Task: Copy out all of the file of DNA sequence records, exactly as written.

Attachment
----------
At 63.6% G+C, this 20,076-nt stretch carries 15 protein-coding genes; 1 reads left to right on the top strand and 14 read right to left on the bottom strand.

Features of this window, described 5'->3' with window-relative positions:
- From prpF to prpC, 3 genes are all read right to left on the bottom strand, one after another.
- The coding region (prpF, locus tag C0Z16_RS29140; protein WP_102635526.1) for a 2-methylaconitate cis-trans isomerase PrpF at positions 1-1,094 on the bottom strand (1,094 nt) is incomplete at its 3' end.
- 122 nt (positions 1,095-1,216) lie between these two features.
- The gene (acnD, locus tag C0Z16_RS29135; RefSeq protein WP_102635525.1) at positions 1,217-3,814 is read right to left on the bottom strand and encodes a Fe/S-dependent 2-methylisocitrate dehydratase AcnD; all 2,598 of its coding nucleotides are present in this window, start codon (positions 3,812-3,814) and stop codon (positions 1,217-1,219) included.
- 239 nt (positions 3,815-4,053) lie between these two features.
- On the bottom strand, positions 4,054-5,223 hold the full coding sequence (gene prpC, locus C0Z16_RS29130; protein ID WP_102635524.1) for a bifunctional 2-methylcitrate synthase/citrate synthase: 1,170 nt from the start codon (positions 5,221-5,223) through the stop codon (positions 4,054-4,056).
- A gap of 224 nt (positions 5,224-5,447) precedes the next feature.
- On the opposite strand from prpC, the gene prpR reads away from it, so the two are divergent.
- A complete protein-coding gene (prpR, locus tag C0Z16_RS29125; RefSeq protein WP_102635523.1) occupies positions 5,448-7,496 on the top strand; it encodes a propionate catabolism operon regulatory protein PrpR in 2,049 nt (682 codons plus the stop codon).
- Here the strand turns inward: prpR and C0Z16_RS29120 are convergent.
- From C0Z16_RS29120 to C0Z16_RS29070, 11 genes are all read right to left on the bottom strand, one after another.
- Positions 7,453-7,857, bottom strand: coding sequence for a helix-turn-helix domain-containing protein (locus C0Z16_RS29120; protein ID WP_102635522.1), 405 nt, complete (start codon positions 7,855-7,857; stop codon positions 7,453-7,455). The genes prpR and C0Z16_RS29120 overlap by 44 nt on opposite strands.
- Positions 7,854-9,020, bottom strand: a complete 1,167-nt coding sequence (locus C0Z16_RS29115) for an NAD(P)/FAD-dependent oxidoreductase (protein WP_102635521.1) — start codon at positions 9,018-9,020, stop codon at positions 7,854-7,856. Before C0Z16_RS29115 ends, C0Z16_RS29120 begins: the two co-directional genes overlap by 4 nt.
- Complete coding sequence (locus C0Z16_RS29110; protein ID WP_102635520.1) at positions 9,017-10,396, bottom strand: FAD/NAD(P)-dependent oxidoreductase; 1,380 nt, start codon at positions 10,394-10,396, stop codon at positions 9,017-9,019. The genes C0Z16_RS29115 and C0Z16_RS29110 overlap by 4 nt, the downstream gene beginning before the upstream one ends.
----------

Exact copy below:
At 63.6% G+C, this 20,076-nt stretch carries 15 protein-coding genes; 1 reads left to right on the top strand and 14 read right to left on the bottom strand.

Features of this window, described 5'->3' with window-relative positions:
- From prpF to prpC, 3 genes are all read right to left on the bottom strand, one after another.
- The coding region (prpF, locus tag C0Z16_RS29140; protein WP_102635526.1) for a 2-methylaconitate cis-trans isomerase PrpF at positions 1-1,094 on the bottom strand (1,094 nt) is incomplete at its 3' end.
- 122 nt (positions 1,095-1,216) lie between these two features.
- The gene (acnD, locus tag C0Z16_RS29135; RefSeq protein WP_102635525.1) at positions 1,217-3,814 is read right to left on the bottom strand and encodes a Fe/S-dependent 2-methylisocitrate dehydratase AcnD; all 2,598 of its coding nucleotides are present in this window, start codon (positions 3,812-3,814) and stop codon (positions 1,217-1,219) included.
- 239 nt (positions 3,815-4,053) lie between these two features.
- On the bottom strand, positions 4,054-5,223 hold the full coding sequence (gene prpC, locus C0Z16_RS29130; protein ID WP_102635524.1) for a bifunctional 2-methylcitrate synthase/citrate synthase: 1,170 nt from the start codon (positions 5,221-5,223) through the stop codon (positions 4,054-4,056).
- A gap of 224 nt (positions 5,224-5,447) precedes the next feature.
- On the opposite strand from prpC, the gene prpR reads away from it, so the two are divergent.
- A complete protein-coding gene (prpR, locus tag C0Z16_RS29125; RefSeq protein WP_102635523.1) occupies positions 5,448-7,496 on the top strand; it encodes a propionate catabolism operon regulatory protein PrpR in 2,049 nt (682 codons plus the stop codon).
- Here the strand turns inward: prpR and C0Z16_RS29120 are convergent.
- From C0Z16_RS29120 to C0Z16_RS29070, 11 genes are all read right to left on the bottom strand, one after another.
- Positions 7,453-7,857, bottom strand: coding sequence for a helix-turn-helix domain-containing protein (locus C0Z16_RS29120; protein ID WP_102635522.1), 405 nt, complete (start codon positions 7,855-7,857; stop codon positions 7,453-7,455). The genes prpR and C0Z16_RS29120 overlap by 44 nt on opposite strands.
- Positions 7,854-9,020, bottom strand: a complete 1,167-nt coding sequence (locus C0Z16_RS29115) for an NAD(P)/FAD-dependent oxidoreductase (protein WP_102635521.1) — start codon at positions 9,018-9,020, stop codon at positions 7,854-7,856. Before C0Z16_RS29115 ends, C0Z16_RS29120 begins: the two co-directional genes overlap by 4 nt.
- Complete coding sequence (locus C0Z16_RS29110; protein ID WP_102635520.1) at positions 9,017-10,396, bottom strand: FAD/NAD(P)-dependent oxidoreductase; 1,380 nt, start codon at positions 10,394-10,396, stop codon at positions 9,017-9,019. The genes C0Z16_RS29115 and C0Z16_RS29110 overlap by 4 nt, the downstream gene beginning before the upstream one ends.